Alcoa Invests in Phinergy

Global aluminum giant Alcoa has invested $10M in Phinergy, a developer of batteries for electricity-powered vehicles based in Lod, near Ben-Gurion International Airport. Founded in 2008, Phinergy uses technology developed by Israel’s Bar-Ilan University to generate electric power from a combination of aluminum, oxygen and water. The two companies have been cooperating for almost three years.

Credorax Windfall

Credorax, the Herzliya-based merchant clearing bank, is due to register a profit of $20-$30M from the sale of its small holding in Visa Europe to Visa International as part of the international firm’s $20B-plus acquisition of Visa Europe. According to Yediot Aharonot, the Israeli firm is also in the process of raising an additional $50M from Asian strategic financial investors.

Exit Not Only Option

Vonetize, an Israeli developer of VOD streaming technology, isn’t sold on the idea of an exit, according to CEO Noam Josephides. In a mid-January interview with London’s Financial Times, Josephides said that a public offering will only be “a step on the way” to the company’s first milestone. “We want to build a huge company,” Josephides is quoted as saying. “That is clear to us.”

According to Globes, Vonetize 2015 sales of $20M are projected to rise after the signing of marketing agreements in Latin America, Africa, and other emerging markets. The company’s product, which is reminiscent of Netflix, includes content from major US film studios, such as Disney, Warner Brothers, MGM, and Miramax, and is classified as a premium streaming service. It is also available through smartphones and smart television.

Saban’s New Fund

Israeli-born billionaire Haim Saban has set up a new fund to invest $100M in Israeli start-ups in the mobile, social networks, ecommerce and digital media sectors, in which there is synergy with Saban’s other businesses including Israeli mobile operator Partner Communications. Saban, an Israeli who was born in Alexandria, Egypt, is best known for his media investments in the US and as a creator of the popular Power Rangers characters.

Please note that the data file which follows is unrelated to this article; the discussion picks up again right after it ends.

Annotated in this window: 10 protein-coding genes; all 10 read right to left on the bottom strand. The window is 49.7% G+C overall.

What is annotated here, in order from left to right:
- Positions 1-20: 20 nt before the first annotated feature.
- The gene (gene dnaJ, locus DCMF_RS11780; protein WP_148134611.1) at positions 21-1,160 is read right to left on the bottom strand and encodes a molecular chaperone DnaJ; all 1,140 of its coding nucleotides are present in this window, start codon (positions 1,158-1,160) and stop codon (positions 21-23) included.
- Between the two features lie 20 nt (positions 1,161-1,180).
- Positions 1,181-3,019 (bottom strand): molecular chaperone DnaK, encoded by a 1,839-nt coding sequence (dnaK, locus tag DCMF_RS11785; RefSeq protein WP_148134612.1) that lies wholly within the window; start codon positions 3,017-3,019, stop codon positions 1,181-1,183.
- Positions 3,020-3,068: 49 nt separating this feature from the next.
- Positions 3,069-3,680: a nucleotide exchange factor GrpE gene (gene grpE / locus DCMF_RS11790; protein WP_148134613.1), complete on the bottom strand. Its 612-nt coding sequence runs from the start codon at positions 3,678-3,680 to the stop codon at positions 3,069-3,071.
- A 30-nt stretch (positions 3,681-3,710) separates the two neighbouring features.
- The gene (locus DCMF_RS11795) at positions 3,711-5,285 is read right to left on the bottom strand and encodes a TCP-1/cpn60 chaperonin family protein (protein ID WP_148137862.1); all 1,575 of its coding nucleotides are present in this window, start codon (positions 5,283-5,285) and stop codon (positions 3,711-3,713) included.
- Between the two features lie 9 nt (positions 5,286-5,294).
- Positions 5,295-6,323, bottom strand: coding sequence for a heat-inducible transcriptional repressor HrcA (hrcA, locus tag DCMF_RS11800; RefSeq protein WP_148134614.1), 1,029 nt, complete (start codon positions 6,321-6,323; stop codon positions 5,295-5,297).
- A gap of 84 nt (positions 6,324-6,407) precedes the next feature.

BOI Changes Investment Policy

The Bank of Israel, seeking better return on its money, will invest 10% of the state’s $90.5B in foreign currency reserves in foreign equities in 2016. The move exposes the central bank to more risk and higher potential returns than its traditional holdings of top-rated government bonds. The bank will still keep 84.5% of reserves in foreign government bonds.

Mergers & Acquisitions

M&AS Soar

Mergers and acquisitions involving Israeli high-tech companies rose to $7.2B in 2015, up from 2014’s $5B. At the same time, initial public offerings by Israeli companies declined sharply, from 2014’s $9.8B to $3.5B in 2015, according to the annual report by the PWC international consulting firm.

Harman-Towersec

Harman International, headquartered in Stamford, Connecticut, has acquired automotive security specialist TowerSec of Kfar Saba, Israel and Ann Arbor, Michigan for an estimated $70M. The transaction, in early January was 2016’s first exit of an Israeli company. TowerSec has developed real-time, embedded software security products to protect connected vehicles from hacking and intrusions.

Mellanox-Ezchip Deal Approved